The filament is the part of the light bulb that produces light. Filaments in incandescent light bulbs are made of tungsten. When electric current goes through the filament, the filament glows. It may also be known as the electron-emitting element in a vacuum tube. The filament must be heated to produce light, and it usually stays hot for several minutes after being turned off.
The filament needs to be connected to electricity to work, but it can also operate without power if there is enough oxygen present in the atmosphere to cause an arc between two wires. This happens naturally when a light bulb is not installed properly or burns out, but it can also be done intentionally by high-voltage enthusiasts who connect their light bulbs directly into an arc test lamp.
There are two types of filaments in light bulbs: carbon and tungsten. Carbon filaments are used in inexpensive light bulbs and have poor heat retention properties. They contain around 95% carbon by weight with the remaining 5% being other elements such as nitrogen and phosphorus. Tungsten filaments are stronger and more heat-resistant than carbon filaments and they make up about 95% of all filaments used in lighting applications. They contain around 92% tungsten by weight with the rest being other elements.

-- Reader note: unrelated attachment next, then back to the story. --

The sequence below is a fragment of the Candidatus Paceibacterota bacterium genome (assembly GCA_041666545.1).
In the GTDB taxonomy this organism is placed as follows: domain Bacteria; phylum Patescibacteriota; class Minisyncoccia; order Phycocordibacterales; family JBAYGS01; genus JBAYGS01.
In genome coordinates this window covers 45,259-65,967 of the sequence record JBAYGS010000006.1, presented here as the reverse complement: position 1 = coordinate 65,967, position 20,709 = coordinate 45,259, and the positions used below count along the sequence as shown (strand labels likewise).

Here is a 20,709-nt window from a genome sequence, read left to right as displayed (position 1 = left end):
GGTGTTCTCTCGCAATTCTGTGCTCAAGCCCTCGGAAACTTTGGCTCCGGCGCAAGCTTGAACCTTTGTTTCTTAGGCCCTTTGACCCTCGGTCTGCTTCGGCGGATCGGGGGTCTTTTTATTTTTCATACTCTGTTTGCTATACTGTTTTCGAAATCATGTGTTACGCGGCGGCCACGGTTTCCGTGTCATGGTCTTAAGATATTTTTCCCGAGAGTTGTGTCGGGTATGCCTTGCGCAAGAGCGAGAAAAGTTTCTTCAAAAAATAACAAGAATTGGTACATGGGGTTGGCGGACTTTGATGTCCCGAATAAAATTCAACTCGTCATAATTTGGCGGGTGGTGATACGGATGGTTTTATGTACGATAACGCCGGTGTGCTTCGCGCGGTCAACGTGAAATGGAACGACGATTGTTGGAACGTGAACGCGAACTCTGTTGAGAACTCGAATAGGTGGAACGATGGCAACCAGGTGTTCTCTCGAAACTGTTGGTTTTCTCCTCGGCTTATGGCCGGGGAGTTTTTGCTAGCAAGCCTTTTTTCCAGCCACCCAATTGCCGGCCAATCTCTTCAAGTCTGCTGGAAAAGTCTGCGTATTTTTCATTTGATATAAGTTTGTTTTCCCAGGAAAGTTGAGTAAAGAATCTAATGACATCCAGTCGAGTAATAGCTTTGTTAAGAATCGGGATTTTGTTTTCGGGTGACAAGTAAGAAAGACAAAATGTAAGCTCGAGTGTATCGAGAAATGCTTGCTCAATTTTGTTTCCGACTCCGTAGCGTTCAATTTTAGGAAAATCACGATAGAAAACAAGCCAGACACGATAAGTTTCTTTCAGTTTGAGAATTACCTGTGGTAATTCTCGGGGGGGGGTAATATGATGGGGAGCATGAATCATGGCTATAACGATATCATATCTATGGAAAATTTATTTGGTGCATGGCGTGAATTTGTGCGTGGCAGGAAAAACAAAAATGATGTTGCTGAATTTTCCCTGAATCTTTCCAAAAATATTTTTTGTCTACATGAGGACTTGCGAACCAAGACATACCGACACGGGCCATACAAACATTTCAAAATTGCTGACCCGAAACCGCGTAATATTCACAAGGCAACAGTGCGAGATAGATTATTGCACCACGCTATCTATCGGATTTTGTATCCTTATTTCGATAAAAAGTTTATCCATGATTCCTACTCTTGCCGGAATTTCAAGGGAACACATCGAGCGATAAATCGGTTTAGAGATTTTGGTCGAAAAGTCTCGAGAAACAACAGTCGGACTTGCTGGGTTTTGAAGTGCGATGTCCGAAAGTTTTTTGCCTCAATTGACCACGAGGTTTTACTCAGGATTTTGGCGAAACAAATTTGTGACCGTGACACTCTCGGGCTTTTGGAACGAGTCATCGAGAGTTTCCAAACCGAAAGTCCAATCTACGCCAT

The incandescent light bulb converts energy into light by passing it via a tiny wire known as a filament. The majority of electrical filaments are constructed of tungsten metal. The filament's resistance warms the bulb. The filament eventually becomes so heated that it glows, emitting light. The brightness of an incandescent lamp is controlled by two factors: the power consumed and the length of time the bulb is activated.